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Introduction

  • Andrew Jahoda
  • Biza Stenfert Kroese
  • Carol Pert
Chapter

Abstract

We provide a brief introduction to the book and explain its purpose and aims.

We stress that we cannot provide the reader with a simple ‘cookbook’ for using Cognitive Behavioural Therapy (CBT) with clients with intellectual disabilities as the therapeutic work requires flexibility, ingenuity and on-the-spot, creative problem solving on the part of the therapist. We explain how we went about writing the book and how as three clinicians/researchers we have drawn on our clinical experiences as well as on our research findings.

References

  1. Bender, M. (1993). The unoffered chair: The history of therapeutic disdain towards people with a learning disability. Clinical Psychology Forum, 54, 7–12.Google Scholar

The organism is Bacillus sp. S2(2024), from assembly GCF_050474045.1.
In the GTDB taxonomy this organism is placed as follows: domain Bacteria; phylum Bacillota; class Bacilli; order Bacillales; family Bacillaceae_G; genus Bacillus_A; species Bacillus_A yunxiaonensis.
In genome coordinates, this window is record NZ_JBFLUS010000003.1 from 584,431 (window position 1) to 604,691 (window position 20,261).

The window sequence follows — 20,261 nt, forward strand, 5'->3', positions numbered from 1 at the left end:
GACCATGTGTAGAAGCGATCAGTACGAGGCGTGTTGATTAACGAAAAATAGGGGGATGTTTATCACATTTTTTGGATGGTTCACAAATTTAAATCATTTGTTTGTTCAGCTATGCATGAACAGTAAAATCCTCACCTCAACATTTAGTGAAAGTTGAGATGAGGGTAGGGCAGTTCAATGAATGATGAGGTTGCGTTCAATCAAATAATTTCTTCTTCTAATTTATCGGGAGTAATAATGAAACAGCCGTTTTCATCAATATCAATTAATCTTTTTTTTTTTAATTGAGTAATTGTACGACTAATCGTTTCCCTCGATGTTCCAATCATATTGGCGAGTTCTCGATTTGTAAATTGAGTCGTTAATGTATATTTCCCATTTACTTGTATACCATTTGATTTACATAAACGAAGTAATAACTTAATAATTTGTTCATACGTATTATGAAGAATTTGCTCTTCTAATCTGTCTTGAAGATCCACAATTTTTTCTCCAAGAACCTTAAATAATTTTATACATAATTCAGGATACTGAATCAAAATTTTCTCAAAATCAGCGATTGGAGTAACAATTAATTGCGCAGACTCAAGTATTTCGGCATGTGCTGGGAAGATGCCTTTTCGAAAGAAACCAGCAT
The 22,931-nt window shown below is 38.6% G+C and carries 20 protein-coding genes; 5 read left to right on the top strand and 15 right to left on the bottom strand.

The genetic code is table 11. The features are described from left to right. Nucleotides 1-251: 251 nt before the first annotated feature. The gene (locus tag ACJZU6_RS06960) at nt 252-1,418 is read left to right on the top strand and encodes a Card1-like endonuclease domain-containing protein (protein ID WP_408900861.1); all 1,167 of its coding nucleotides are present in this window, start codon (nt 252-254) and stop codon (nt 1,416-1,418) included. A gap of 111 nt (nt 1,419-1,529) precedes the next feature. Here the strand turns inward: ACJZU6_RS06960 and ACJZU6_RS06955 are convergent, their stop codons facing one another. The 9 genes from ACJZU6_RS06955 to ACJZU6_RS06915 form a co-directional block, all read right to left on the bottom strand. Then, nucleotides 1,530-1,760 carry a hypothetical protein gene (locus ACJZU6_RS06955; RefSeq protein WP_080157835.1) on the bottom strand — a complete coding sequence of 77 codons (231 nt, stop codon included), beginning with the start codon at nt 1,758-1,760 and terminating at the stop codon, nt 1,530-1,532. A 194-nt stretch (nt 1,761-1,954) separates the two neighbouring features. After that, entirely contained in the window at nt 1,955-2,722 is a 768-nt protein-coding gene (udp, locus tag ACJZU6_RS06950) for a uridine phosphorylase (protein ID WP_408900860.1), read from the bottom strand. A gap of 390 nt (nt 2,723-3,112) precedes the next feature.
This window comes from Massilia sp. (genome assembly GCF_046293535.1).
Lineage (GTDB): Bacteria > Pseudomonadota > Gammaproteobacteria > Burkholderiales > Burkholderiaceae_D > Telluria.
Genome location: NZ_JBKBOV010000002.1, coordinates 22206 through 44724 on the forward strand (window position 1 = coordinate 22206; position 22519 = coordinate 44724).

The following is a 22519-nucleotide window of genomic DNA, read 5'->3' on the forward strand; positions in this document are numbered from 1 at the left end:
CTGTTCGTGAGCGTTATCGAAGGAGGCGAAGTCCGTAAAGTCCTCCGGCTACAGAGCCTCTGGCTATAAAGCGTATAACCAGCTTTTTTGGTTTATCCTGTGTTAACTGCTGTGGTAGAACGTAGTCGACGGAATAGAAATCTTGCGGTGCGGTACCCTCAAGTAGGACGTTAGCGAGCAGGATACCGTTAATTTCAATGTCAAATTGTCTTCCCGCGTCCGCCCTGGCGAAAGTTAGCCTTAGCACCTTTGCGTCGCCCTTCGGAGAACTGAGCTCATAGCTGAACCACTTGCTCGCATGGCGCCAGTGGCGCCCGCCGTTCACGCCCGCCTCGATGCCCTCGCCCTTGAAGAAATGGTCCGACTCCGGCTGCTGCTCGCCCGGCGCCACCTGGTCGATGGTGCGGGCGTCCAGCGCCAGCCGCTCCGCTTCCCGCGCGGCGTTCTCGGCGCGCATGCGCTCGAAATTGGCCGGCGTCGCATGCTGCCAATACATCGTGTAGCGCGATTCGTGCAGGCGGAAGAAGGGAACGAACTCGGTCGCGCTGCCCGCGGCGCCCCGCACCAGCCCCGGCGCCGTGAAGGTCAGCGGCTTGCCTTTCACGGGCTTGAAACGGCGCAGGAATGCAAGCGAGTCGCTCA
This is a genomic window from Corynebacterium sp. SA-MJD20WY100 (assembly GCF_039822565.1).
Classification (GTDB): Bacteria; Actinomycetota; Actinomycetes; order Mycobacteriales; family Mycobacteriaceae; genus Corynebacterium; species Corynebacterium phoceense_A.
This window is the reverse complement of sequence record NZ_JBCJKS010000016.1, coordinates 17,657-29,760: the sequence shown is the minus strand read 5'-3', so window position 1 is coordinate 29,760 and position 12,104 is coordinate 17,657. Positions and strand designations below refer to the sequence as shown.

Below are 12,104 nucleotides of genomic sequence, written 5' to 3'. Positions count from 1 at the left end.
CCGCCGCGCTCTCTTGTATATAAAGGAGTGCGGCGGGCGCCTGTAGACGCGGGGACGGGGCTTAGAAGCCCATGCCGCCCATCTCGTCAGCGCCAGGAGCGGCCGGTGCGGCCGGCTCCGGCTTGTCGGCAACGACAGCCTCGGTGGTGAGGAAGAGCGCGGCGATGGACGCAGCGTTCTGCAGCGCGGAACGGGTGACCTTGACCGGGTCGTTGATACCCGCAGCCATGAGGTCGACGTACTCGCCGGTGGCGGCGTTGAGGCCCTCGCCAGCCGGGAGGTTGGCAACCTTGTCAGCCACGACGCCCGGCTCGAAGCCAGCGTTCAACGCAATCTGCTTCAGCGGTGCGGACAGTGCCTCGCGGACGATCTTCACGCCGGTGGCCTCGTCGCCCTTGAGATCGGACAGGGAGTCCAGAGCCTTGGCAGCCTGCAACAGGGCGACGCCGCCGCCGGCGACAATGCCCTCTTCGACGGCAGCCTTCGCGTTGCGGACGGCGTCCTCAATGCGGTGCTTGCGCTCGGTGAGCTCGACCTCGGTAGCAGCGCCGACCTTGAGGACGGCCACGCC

2. Department of Health. (2014). Positive and proactive care: Reducing the need for restrictive interventions. London: Department of Health. https://www.gov.uk/government/uploads/system/uploads/attachment_data/file/300293/JRA_DoH_Guidance_on_RP_web_accessible.pdf
  3. Durand, V. M. (1990). Severe behavior problems: A functional communication training approach. New York: Guilford Press.Google Scholar
  4. Stenfert Kroese, B., Dagnan, D., & Loumidis, K. (Eds.). (1997). Cognitive behaviour therapy for people with learning disabilities. London: Routledge.Google Scholar

Copyright information

© The Author(s) 2017

Authors and Affiliations

  • Andrew Jahoda
    • 1
  • Biza Stenfert Kroese
    • 2
  • Carol Pert
    • 3
  1. 1.Institute of Health and WellbeingUniversity of GlasgowGlasgowUK
  2. 2.School of PsychologyUniversity of BirminghamBirminghamUK
  3. 3.Learning Disabilities ServiceNHS Greater Glasgow and ClydeGlasgowUK

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